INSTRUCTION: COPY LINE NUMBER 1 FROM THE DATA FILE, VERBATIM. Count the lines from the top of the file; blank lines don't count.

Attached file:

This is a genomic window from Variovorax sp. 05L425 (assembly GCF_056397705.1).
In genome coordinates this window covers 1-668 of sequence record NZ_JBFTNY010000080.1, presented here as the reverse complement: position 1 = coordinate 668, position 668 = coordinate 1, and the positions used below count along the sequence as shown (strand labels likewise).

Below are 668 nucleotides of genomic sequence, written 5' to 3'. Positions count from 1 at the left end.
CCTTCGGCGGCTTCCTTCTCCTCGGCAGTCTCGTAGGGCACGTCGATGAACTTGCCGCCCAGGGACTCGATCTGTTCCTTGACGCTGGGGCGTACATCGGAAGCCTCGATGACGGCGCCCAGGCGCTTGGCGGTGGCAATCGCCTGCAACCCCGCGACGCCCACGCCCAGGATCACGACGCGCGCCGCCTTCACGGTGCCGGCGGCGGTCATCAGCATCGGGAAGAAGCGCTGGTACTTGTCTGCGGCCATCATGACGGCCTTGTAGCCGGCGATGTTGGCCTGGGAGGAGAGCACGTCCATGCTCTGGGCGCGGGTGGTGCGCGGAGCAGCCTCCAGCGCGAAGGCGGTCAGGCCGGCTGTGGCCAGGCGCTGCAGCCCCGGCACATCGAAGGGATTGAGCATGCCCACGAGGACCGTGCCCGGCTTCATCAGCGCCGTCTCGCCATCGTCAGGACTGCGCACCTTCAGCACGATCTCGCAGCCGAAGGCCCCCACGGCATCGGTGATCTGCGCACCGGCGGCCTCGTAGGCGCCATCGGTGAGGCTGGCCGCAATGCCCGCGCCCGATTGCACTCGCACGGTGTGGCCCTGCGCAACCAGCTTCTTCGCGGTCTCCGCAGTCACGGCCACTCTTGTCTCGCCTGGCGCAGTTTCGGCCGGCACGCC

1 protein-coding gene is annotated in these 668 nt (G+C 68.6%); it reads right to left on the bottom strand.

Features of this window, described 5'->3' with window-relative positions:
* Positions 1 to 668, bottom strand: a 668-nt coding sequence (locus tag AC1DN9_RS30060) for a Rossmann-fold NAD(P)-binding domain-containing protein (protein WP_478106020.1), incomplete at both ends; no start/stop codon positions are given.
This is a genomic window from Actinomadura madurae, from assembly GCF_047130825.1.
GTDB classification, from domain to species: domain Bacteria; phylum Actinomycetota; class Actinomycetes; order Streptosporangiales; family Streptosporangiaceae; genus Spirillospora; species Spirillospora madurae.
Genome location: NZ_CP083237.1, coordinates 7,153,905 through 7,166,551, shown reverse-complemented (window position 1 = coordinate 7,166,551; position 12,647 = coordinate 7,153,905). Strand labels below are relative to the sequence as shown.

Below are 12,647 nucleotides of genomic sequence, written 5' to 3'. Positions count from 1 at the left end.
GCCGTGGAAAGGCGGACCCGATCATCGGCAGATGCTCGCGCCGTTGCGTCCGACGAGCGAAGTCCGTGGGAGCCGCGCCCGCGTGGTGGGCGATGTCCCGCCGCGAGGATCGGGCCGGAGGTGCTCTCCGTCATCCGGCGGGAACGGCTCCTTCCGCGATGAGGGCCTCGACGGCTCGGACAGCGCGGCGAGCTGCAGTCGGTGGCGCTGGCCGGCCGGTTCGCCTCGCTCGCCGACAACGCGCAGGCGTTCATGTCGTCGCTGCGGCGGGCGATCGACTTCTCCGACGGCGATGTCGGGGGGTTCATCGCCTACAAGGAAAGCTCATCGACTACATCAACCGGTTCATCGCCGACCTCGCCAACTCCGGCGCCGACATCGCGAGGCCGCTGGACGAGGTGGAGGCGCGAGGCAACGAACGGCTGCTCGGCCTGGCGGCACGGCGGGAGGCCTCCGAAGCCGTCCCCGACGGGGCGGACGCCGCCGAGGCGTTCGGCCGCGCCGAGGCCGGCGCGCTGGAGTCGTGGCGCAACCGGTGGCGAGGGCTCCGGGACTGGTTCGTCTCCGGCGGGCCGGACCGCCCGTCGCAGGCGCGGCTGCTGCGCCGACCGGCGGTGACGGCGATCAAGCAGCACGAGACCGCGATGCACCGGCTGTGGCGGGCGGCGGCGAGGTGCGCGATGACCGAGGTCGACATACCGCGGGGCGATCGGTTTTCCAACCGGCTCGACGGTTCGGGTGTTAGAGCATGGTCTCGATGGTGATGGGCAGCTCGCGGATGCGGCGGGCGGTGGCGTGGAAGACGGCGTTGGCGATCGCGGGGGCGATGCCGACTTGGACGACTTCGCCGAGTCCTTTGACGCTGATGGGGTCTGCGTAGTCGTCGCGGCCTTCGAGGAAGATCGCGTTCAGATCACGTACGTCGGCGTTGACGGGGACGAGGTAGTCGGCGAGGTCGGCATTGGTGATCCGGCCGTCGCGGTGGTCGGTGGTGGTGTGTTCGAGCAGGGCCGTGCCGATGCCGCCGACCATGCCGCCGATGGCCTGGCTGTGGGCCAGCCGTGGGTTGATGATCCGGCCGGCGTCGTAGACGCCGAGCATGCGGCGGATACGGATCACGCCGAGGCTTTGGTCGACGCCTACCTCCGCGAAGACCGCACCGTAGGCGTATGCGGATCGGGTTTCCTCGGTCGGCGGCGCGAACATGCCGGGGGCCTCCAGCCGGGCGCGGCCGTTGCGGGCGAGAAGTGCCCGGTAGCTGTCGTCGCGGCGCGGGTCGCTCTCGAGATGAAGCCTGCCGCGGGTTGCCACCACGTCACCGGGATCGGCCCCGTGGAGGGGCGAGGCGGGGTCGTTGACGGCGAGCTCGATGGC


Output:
This is a genomic window from Variovorax sp. 05L425 (assembly GCF_056397705.1).